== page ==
Countrywide Financial Corp. plans to enter the reverse mortgage market by yearend. The mortgage giant intends to dominate the sector once it gets its feet wet, according to Countrywide's Chairman and Chief Executive Angelo Mozilo. This is a strategy that could mean a sizable increase in reverse mortgages floating about the secondary market. The Calabasas, Calif.-based lender was driven to enter the sector because of the product's growing secondary market acceptance as well as its growing pool of potential customers, who are homeowners aged 62 and higher.
"You have a growing population of elderly who have outlived their money and are using their home as their only savings account. Evidently there is a shift in that age group - where they have spent their lives paying down their mortgages, but now have no problem in tapping that equity," Mozilo said last week during the company's second quarter earnings conference call. "I think that it is a great market for us to participate in, and like anything else, once we get in it, we will dominate it."
IndyMac Bancorp Inc. subsidiary Financial Freedom Senior Funding Corp. currently holds at least a 50% market share in the reverse mortgage market; Mozilo said he'd like to see Countrywide begin to infringe on that position within the next three-to-five years by tapping into various partnerships for marketing opportunities. Financial Freedom in the second quarter reported record origination volume of $1.3 billion - up 109% from the year earlier's $639 million.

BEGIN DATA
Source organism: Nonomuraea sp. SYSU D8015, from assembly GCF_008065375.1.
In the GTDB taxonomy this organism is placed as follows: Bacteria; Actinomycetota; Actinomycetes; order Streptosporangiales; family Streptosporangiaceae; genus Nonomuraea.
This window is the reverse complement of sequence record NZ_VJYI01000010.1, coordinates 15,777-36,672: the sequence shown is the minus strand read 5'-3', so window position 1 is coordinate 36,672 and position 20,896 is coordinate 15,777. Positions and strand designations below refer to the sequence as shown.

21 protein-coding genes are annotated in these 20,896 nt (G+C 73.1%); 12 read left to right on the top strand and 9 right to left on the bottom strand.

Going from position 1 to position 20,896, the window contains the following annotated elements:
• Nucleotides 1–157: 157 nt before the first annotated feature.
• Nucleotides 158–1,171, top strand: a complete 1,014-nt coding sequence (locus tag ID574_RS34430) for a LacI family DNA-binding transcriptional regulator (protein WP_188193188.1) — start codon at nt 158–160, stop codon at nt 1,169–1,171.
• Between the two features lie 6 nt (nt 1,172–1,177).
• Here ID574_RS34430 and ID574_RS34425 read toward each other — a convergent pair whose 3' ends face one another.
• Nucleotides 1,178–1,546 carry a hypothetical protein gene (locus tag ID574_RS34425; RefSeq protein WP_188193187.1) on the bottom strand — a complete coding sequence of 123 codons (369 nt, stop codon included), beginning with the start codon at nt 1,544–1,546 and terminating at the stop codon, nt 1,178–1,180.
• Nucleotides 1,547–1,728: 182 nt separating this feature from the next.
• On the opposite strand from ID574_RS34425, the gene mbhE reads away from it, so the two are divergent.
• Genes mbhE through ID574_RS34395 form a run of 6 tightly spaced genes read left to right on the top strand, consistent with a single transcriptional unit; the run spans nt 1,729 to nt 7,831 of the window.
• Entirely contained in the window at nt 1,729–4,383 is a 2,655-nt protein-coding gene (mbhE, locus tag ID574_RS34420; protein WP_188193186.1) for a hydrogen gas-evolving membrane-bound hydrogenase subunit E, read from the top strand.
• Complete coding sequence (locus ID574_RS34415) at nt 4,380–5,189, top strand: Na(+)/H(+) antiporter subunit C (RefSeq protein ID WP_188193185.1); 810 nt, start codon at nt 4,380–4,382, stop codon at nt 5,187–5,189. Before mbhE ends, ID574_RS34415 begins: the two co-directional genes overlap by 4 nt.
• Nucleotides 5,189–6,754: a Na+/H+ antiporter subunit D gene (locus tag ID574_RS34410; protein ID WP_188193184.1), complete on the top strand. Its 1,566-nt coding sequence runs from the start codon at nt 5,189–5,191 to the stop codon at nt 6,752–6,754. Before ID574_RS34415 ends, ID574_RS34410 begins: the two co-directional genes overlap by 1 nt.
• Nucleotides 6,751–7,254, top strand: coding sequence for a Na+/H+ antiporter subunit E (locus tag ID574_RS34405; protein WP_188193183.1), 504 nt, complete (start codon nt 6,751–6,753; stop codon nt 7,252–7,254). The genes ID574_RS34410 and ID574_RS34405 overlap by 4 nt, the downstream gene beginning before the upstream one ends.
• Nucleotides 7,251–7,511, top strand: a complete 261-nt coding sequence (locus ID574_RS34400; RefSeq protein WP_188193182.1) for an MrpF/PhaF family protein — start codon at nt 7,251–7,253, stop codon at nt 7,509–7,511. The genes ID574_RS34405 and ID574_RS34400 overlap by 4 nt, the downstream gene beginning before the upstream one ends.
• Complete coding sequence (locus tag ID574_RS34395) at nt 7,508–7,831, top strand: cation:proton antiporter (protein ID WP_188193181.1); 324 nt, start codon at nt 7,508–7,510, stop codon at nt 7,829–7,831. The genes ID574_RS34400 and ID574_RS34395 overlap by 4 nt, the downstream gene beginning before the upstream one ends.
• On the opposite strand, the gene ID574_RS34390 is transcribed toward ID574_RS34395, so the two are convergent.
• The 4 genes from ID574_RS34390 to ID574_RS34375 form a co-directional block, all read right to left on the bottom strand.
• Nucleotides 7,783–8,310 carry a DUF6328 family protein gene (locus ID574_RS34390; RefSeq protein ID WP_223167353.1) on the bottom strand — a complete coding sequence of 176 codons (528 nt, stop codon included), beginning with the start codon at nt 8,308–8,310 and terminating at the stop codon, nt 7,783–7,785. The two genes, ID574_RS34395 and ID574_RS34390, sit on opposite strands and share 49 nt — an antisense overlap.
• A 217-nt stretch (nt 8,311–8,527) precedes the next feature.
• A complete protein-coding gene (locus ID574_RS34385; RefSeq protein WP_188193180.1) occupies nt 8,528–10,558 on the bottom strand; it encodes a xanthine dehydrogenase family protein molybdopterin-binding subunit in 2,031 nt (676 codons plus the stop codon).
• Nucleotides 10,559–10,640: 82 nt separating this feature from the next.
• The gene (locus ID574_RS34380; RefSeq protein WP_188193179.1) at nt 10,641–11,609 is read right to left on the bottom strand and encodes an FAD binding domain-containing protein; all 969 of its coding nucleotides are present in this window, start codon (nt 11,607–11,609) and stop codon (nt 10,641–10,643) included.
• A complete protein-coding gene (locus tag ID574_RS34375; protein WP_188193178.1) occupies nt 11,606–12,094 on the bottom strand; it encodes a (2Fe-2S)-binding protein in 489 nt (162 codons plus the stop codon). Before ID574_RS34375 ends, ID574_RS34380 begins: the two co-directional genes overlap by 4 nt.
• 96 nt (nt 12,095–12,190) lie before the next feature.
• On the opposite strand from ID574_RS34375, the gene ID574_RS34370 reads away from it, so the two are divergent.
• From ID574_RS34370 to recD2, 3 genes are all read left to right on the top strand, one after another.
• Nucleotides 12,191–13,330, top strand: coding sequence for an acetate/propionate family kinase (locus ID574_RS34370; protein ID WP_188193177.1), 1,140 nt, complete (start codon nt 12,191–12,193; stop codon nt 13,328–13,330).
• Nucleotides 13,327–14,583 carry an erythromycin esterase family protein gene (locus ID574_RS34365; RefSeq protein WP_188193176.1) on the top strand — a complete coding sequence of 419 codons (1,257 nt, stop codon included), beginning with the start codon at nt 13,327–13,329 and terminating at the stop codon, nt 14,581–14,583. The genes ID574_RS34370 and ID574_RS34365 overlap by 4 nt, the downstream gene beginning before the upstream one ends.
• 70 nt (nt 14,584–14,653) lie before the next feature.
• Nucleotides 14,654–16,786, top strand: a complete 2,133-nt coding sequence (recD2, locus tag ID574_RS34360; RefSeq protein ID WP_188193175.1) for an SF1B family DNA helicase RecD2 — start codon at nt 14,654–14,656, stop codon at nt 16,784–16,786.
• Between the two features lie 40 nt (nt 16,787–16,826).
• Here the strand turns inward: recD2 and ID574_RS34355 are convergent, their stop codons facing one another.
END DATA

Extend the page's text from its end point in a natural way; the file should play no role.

The IndyMac case
The move by Countrywide comes at a time when the secondary market for reverse mortgages is beginning to bloom. As many as six deals backed by reverse mortgages have been discussed for the second half of this year, according to rating agency and private sources. (ASR, 07/17/06)
A backlog of housing equity yet untapped, along with the aging U.S. population, has an increasing number of mortgage lenders interested in issuing the loans. Secondary market developments within the reverse mortgage market contributed to IndyMac's decision not to spin off the company in an IPO this year and to buy Financial Freedom outright in early July. The lender, which historically has sold its proprietary loan product to Lehman Brothers, has negotiated a deal to sell its federally-insured strain of reverse mortgage loans to an additional private investor. The lender is also considering the prospect of direct securitization.
Almost all - about 95% - of reverse mortgage loans are Home Equity Conversion Mortgages, which are insured by the Federal Housing Administration. Regulatory changes in recent years have paved the way for those loans to now be packaged into REMIC structures.
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